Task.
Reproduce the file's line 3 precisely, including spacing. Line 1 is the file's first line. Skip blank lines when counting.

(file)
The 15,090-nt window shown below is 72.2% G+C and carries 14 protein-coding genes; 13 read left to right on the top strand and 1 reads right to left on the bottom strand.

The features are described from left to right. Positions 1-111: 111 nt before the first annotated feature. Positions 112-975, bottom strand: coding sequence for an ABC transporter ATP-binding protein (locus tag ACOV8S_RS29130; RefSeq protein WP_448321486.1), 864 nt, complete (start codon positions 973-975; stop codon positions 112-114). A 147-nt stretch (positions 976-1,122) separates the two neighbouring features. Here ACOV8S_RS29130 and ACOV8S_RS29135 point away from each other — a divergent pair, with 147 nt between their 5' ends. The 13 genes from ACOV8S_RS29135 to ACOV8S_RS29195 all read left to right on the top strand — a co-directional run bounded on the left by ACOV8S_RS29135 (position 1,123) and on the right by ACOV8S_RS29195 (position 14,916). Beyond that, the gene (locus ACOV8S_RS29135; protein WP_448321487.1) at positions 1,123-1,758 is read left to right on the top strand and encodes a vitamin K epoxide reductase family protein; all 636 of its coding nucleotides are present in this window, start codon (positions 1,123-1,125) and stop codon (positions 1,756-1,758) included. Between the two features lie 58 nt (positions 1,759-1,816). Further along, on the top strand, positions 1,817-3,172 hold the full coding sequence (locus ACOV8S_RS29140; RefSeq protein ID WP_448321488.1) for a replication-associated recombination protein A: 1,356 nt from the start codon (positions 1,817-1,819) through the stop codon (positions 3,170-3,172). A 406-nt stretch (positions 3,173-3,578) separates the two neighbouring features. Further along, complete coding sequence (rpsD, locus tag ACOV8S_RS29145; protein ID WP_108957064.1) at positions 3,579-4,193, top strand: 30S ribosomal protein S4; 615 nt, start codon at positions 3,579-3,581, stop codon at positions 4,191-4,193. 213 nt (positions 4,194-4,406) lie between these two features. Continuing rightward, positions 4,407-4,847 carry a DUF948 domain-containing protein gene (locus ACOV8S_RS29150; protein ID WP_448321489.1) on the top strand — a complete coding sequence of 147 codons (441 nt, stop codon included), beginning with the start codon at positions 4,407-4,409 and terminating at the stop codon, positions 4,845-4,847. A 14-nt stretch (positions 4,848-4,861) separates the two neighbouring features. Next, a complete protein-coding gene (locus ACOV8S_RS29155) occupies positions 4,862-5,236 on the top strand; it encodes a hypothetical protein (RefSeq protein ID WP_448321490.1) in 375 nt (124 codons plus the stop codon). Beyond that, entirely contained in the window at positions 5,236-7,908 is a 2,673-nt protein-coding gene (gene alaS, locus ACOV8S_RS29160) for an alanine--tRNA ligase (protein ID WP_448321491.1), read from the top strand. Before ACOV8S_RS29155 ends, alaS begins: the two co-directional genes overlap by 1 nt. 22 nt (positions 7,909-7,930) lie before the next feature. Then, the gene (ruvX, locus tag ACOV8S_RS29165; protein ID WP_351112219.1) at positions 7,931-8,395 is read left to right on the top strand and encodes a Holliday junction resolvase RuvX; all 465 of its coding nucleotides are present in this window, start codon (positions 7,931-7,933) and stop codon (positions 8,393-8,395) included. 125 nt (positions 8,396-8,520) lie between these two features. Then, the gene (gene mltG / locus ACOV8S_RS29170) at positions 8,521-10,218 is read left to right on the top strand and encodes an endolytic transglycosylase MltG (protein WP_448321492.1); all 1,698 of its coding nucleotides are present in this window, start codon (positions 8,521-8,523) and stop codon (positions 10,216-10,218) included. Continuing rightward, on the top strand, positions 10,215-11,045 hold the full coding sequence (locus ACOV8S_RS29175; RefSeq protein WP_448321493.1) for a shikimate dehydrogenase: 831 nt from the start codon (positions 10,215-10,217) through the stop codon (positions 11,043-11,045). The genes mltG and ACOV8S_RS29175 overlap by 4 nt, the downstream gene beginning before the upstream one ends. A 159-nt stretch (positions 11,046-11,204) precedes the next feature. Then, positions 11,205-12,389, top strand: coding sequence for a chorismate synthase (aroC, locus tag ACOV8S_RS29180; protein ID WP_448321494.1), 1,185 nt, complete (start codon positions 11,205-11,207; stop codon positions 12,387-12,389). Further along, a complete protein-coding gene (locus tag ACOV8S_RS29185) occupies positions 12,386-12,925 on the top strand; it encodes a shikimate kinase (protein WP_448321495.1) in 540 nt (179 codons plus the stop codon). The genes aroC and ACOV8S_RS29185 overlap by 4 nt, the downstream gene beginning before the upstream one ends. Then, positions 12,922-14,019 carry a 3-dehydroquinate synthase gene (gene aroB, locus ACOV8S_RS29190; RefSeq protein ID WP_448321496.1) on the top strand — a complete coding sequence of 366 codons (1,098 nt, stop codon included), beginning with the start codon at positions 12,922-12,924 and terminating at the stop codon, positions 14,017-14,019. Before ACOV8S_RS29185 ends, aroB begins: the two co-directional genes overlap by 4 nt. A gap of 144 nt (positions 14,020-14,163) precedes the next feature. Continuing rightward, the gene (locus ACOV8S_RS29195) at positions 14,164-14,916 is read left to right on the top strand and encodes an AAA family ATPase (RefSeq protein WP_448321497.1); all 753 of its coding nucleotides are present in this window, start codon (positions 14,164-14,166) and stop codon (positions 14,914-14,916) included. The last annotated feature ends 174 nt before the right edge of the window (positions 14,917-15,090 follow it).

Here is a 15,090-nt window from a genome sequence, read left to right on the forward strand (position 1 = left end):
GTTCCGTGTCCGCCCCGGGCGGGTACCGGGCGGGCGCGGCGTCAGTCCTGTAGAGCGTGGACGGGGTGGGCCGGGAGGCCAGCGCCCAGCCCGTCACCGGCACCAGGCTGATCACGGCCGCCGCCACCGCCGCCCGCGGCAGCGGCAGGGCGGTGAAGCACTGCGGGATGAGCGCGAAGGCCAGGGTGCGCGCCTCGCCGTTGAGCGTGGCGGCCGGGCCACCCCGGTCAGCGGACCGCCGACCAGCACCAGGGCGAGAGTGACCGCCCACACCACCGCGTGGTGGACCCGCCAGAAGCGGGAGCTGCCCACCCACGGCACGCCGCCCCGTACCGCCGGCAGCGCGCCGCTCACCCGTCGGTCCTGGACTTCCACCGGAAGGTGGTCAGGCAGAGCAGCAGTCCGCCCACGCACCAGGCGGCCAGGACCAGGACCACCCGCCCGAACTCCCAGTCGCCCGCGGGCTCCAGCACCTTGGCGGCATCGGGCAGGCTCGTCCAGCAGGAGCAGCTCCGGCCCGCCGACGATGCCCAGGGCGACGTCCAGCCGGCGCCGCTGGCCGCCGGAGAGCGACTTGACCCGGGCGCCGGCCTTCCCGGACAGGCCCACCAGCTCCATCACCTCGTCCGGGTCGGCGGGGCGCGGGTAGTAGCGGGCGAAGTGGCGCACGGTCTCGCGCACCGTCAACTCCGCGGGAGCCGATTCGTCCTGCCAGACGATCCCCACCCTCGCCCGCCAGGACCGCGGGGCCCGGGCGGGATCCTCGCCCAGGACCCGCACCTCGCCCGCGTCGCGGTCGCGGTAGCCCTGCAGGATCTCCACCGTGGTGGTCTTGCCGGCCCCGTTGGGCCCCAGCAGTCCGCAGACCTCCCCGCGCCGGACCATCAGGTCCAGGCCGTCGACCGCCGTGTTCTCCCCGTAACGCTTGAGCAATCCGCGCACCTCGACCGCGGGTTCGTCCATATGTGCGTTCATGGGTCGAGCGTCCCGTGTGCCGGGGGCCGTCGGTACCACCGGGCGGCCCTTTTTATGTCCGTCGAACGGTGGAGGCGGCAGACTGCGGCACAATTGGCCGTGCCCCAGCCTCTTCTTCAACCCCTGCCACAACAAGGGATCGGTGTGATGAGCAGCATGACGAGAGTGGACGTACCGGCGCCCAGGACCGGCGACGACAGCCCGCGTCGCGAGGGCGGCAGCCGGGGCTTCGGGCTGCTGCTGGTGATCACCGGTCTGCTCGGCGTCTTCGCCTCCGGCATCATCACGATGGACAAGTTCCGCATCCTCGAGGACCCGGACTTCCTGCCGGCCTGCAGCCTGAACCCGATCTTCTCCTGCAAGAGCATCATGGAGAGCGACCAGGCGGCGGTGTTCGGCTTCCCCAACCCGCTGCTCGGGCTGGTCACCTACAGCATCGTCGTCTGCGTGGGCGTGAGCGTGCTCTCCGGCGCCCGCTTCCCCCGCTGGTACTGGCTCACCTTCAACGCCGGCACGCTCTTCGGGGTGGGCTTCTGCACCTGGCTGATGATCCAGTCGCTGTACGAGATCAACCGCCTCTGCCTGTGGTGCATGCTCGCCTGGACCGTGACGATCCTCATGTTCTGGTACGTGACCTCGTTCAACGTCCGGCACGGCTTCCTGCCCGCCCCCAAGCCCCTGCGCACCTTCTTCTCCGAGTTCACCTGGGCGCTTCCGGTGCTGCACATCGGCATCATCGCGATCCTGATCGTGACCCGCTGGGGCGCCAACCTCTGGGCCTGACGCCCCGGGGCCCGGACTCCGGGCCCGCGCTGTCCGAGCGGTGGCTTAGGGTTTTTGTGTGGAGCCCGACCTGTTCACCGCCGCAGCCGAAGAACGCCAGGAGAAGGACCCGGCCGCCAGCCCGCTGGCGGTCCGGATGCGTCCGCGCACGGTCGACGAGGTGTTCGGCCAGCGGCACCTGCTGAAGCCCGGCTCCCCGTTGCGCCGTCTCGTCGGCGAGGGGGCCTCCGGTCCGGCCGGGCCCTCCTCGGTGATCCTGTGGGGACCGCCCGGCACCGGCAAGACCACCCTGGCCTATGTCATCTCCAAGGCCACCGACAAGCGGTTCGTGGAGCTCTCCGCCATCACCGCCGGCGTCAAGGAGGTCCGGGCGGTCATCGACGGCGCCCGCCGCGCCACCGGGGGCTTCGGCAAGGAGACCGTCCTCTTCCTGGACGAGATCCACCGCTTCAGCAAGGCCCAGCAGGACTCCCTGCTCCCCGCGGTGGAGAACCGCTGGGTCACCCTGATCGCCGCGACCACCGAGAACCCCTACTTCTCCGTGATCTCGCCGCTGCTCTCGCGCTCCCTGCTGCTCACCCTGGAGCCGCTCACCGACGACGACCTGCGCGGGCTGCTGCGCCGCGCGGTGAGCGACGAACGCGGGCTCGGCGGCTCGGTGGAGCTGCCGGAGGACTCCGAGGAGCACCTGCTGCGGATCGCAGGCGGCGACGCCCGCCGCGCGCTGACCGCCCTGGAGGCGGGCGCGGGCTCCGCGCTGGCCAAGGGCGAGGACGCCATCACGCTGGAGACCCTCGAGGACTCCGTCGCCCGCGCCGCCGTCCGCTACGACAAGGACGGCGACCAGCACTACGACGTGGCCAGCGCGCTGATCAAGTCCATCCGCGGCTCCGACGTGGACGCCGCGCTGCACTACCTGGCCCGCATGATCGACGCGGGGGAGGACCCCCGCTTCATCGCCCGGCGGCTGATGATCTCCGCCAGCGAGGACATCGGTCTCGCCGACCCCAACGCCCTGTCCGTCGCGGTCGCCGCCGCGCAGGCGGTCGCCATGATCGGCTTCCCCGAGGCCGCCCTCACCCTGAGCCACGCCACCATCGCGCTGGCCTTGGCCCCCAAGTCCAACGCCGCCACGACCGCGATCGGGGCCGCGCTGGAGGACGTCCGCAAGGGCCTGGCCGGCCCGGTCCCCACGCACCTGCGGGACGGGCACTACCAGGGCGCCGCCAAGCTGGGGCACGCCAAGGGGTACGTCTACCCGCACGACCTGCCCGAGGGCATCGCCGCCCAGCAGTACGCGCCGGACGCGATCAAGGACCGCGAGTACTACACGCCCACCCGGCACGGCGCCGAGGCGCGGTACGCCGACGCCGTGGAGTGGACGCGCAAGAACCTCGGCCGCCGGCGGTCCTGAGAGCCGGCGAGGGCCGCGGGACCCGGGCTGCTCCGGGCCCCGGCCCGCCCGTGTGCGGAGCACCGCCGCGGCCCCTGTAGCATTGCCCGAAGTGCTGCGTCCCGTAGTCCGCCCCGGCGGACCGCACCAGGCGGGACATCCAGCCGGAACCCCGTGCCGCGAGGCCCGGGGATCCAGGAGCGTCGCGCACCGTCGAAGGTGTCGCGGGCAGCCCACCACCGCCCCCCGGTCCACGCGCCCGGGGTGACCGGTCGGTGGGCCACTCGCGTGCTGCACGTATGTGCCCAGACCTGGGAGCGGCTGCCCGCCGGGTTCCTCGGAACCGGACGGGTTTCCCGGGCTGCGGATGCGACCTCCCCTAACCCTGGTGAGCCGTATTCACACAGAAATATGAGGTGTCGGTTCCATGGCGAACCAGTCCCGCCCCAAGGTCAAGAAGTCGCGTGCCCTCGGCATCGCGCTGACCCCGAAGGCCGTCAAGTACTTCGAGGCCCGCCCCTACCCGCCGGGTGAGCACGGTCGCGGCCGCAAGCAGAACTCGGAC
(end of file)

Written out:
Here is a 15,090-nt window from a genome sequence, read left to right on the forward strand (position 1 = left end):